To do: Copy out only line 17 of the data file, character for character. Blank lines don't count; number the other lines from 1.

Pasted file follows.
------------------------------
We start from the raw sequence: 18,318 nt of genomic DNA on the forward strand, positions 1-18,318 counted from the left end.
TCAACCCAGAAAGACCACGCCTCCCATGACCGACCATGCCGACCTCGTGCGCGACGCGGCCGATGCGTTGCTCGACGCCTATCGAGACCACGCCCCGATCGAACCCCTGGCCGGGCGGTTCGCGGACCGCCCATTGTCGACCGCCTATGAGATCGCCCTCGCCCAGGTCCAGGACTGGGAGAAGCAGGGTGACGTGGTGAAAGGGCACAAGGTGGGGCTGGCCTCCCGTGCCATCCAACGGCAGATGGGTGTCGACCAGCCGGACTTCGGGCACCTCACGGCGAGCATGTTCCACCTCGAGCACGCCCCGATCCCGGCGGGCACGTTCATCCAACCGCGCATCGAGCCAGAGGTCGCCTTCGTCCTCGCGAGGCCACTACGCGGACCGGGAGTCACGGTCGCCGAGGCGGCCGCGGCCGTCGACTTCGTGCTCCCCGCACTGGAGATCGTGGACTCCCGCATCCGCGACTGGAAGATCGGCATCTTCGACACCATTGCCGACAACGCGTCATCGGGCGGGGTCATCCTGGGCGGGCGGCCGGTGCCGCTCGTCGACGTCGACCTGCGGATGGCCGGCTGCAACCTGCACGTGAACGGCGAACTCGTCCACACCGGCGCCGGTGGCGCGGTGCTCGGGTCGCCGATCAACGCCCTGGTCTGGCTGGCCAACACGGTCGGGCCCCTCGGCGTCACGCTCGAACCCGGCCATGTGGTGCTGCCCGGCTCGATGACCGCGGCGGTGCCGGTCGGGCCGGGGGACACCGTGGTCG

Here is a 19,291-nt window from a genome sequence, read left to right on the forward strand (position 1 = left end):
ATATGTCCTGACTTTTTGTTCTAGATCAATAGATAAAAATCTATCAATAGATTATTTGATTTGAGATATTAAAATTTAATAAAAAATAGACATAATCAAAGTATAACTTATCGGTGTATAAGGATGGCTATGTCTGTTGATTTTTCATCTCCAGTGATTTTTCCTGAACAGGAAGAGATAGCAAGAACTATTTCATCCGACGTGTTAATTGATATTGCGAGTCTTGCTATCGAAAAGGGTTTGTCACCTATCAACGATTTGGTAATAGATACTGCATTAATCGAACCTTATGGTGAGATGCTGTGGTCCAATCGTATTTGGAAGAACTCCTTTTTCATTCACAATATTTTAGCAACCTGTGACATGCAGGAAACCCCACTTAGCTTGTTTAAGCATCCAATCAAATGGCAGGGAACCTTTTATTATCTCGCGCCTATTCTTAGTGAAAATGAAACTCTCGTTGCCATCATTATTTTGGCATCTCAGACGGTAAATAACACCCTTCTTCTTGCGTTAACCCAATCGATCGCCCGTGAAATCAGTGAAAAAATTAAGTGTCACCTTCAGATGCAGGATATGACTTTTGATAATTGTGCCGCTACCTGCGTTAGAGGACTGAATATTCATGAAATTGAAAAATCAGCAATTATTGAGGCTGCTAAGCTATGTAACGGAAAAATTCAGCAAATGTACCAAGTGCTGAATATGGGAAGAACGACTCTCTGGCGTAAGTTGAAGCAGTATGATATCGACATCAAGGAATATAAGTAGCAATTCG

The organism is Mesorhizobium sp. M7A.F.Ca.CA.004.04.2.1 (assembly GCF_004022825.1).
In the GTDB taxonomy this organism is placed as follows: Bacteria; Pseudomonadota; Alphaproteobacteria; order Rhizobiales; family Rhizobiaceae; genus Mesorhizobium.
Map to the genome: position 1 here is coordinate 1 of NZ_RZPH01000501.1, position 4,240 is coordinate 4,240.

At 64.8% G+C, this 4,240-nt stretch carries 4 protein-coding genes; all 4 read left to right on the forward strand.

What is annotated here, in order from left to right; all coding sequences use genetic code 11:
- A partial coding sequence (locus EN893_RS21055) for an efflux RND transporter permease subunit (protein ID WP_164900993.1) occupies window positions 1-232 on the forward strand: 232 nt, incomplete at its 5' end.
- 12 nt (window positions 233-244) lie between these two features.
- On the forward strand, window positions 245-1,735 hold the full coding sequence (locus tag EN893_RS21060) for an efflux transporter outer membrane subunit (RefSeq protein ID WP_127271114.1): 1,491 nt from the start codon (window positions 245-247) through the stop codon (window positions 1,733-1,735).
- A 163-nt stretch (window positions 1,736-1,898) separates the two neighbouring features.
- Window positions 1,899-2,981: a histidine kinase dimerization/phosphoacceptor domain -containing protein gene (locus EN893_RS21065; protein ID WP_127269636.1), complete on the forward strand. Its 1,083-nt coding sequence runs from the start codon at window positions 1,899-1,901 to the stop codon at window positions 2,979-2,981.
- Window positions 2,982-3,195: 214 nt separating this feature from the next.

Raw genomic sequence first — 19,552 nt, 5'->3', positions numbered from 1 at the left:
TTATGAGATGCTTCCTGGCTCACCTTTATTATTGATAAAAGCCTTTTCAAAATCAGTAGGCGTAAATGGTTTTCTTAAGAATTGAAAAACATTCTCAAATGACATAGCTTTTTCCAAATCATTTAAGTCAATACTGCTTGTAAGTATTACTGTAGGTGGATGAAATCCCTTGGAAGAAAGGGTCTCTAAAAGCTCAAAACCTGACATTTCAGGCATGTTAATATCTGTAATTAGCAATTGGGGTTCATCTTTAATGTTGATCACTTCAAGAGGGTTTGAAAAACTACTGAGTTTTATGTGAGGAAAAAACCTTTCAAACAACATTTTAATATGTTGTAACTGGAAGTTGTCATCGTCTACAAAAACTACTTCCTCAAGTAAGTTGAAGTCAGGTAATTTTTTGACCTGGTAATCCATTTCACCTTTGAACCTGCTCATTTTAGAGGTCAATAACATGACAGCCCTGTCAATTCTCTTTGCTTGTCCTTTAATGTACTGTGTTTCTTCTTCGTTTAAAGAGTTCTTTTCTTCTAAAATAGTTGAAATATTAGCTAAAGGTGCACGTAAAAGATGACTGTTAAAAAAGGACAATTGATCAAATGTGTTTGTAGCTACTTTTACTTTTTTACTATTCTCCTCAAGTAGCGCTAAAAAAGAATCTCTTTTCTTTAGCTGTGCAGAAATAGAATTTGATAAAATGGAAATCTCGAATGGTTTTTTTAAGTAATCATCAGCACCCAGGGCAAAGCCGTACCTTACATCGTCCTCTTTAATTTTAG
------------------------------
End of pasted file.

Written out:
TTATGAGATGCTTCCTGGCTCACCTTTATTATTGATAAAAGCCTTTTCAAAATCAGTAGGCGTAAATGGTTTTCTTAAGAATTGAAAAACATTCTCAAATGACATAGCTTTTTCCAAATCATTTAAGTCAATACTGCTTGTAAGTATTACTGTAGGTGGATGAAATCCCTTGGAAGAAAGGGTCTCTAAAAGCTCAAAACCTGACATTTCAGGCATGTTAATATCTGTAATTAGCAATTGGGGTTCATCTTTAATGTTGATCACTTCAAGAGGGTTTGAAAAACTACTGAGTTTTATGTGAGGAAAAAACCTTTCAAACAACATTTTAATATGTTGTAACTGGAAGTTGTCATCGTCTACAAAAACTACTTCCTCAAGTAAGTTGAAGTCAGGTAATTTTTTGACCTGGTAATCCATTTCACCTTTGAACCTGCTCATTTTAGAGGTCAATAACATGACAGCCCTGTCAATTCTCTTTGCTTGTCCTTTAATGTACTGTGTTTCTTCTTCGTTTAAAGAGTTCTTTTCTTCTAAAATAGTTGAAATATTAGCTAAAGGTGCACGTAAAAGATGACTGTTAAAAAAGGACAATTGATCAAATGTGTTTGTAGCTACTTTTACTTTTTTACTATTCTCCTCAAGTAGCGCTAAAAAAGAATCTCTTTTCTTTAGCTGTGCAGAAATAGAATTTGATAAAATGGAAATCTCGAATGGTTTTTTTAAGTAATCATCAGCACCCAGGGCAAAGCCGTACCTTACATCGTCCTCTTTAATTTTAG